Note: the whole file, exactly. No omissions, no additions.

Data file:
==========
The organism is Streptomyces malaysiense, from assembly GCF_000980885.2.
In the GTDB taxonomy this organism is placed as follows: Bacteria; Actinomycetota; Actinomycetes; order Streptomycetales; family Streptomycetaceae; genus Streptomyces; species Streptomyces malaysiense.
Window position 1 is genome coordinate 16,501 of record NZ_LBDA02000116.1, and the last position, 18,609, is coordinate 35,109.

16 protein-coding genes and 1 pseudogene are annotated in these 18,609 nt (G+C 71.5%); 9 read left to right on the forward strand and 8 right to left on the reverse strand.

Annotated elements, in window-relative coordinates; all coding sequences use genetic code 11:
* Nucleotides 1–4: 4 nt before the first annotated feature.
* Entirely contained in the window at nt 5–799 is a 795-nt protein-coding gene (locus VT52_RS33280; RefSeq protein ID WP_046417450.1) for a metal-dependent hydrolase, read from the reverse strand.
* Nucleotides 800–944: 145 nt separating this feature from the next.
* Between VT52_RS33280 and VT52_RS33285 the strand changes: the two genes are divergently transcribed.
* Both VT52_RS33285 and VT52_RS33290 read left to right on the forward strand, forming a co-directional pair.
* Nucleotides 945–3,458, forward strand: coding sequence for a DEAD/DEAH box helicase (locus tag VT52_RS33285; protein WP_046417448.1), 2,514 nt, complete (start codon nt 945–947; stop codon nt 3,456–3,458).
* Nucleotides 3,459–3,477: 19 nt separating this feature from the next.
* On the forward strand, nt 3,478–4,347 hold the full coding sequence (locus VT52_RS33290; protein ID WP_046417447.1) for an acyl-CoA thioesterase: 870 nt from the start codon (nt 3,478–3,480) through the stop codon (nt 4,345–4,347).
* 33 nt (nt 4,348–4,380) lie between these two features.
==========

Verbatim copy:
The organism is Streptomyces malaysiense, from assembly GCF_000980885.2.
In the GTDB taxonomy this organism is placed as follows: Bacteria; Actinomycetota; Actinomycetes; order Streptomycetales; family Streptomycetaceae; genus Streptomyces; species Streptomyces malaysiense.
Window position 1 is genome coordinate 16,501 of record NZ_LBDA02000116.1, and the last position, 18,609, is coordinate 35,109.

16 protein-coding genes and 1 pseudogene are annotated in these 18,609 nt (G+C 71.5%); 9 read left to right on the forward strand and 8 right to left on the reverse strand.

Annotated elements, in window-relative coordinates; all coding sequences use genetic code 11:
* Nucleotides 1–4: 4 nt before the first annotated feature.
* Entirely contained in the window at nt 5–799 is a 795-nt protein-coding gene (locus VT52_RS33280; RefSeq protein ID WP_046417450.1) for a metal-dependent hydrolase, read from the reverse strand.
* Nucleotides 800–944: 145 nt separating this feature from the next.
* Between VT52_RS33280 and VT52_RS33285 the strand changes: the two genes are divergently transcribed.
* Both VT52_RS33285 and VT52_RS33290 read left to right on the forward strand, forming a co-directional pair.
* Nucleotides 945–3,458, forward strand: coding sequence for a DEAD/DEAH box helicase (locus tag VT52_RS33285; protein WP_046417448.1), 2,514 nt, complete (start codon nt 945–947; stop codon nt 3,456–3,458).
* Nucleotides 3,459–3,477: 19 nt separating this feature from the next.
* On the forward strand, nt 3,478–4,347 hold the full coding sequence (locus VT52_RS33290; protein ID WP_046417447.1) for an acyl-CoA thioesterase: 870 nt from the start codon (nt 3,478–3,480) through the stop codon (nt 4,345–4,347).
* 33 nt (nt 4,348–4,380) lie between these two features.